Ackerman supports this idea because of the following reasons: 1) Government made a mistake by choosing to declar a “war on terror”, because this has driven government itself to react with panic to any potencial threat, thus compromising society’s civil liberties. 2) Terror is a technical matter. War is not a technical matter but a human one as it involves life and death. It is wrong to wage war on terror because it is a technique. It has no definitive form, and this is dangerous because it makes it possible for the President to wage without defining against who or what. 3) It is wrong to use the term “war” because this automatically confronts the country with another armed world power. The free markets (capitalism) have contributed to making weapons of mass destruction available to anyone with the means to procure them. Terrorism has no definitive form. 4) The courts have proven that they are inefficient in protecting the people’s civil rights. Historically, when “wars” (as the “war on terror” being fough today) have been fought, courts have sided with government in detriment of the people’s rights and freedoms.
Gudrige disagrees with this idea because of the following reasons. 1) Involving the legislative branch in order to censure government’s actions during the time of “emergency” would create confusion as well as controversy throughout the entire chain of command (especially in the military armed forces). 2) Ackerman’s proposal is only viable if any “emergency” is isolated and if its duration is short. However, if the world happens to find itself truly in an “age of terrorism”, such a scheme would not work in favor of the society, but against it. 3) While Ackerman complains about the courts siding with the government, his alternative does nothingmore than creates an additional framework that also falls under the judicial branch’s competency. 4) The country’s “constitutional culture” gives the courts the insight they need to understand what a specific situation (such as the “war on terror”) demands and what needs to be done to protect society’s civil rights.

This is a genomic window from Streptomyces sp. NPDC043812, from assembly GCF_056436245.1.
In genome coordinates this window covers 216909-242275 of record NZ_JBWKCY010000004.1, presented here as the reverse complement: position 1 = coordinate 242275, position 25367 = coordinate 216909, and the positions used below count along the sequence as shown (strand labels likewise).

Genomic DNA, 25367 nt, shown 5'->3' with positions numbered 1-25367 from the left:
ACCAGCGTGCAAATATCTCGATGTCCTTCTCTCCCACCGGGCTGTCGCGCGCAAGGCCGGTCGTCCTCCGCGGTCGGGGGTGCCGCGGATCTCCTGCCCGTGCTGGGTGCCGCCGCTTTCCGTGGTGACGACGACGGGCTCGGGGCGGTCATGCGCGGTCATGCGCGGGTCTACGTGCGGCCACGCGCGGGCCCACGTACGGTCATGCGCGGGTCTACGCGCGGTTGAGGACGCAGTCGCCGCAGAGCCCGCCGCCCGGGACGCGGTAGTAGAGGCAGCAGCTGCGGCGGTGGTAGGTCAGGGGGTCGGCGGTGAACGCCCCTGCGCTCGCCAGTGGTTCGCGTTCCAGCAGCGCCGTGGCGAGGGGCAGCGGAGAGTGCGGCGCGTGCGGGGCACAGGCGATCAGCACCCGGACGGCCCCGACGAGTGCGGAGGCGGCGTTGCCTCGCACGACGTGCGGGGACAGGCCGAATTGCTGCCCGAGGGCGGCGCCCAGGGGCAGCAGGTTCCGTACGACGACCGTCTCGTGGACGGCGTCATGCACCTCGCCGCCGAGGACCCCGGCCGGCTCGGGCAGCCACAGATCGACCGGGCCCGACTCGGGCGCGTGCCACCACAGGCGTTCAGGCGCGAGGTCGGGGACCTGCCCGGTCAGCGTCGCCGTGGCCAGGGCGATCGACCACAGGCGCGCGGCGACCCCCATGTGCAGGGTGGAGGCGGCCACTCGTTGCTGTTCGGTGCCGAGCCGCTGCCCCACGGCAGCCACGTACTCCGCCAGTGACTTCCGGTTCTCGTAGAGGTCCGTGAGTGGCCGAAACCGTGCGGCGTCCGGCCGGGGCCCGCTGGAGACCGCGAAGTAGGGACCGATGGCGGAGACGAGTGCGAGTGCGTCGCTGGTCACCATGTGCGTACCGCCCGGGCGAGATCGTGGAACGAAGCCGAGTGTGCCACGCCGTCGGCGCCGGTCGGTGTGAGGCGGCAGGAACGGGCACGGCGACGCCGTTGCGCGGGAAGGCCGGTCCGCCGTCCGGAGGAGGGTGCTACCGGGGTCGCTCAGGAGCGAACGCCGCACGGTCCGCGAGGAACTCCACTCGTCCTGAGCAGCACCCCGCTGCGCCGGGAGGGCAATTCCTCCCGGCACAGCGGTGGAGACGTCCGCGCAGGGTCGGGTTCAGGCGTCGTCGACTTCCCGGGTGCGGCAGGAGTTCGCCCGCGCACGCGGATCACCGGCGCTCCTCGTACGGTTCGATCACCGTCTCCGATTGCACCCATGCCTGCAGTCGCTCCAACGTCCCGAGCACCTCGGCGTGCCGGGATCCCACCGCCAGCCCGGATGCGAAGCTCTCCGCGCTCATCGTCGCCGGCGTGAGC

I agree with Gudridge because there is no way that any legal document or framewok can predict exactly how long an “emergency” will last, how frequently it will manifest itself, and what its nature is. An emergency might spring due to an isolated terrorist attack, but it might also be that the world is witnessing the dawning of a new “age of terrorism”. Due to this, it is unviable to suggest that by making an “emergency” constitution, everything will be made alright in the society as a whole.
I also believe that creating an “emergency” constitution changes nothing, because it would still fall under the courts’ competency (as it would be a law, and all laws are enforced by the judicial branch of government). Therefore, arguing that an alternative to the traditional court system is required is an empty arguing since Ackerman fails to present an alternative to the system which he criticizes. I am a person who believes that the interests of the nation as well as the interests of the society as a whole (the majority) are above the interests of an individual (or a minority group of individuals). Based on this belief, I am against the creation of an “emergency” constitution that censures the executive branch’s ability to act, involves the legislative branch in executive affairs, and criticizes the judicial branch. It is true that mistakes have been made in the past, but with the passing of the years, the system has managed to perfect itself, to learn from past mistakes so as not to commit them again in the future. Due to this, I do believe (like Gudrige does, that the country does have a “constitutional culture” and that this is all that the society needs to be reassured that no matter what emergency comes up, the government’s current system of checks and balances will work and everyone’s civil rights and liberties will be zealously protected.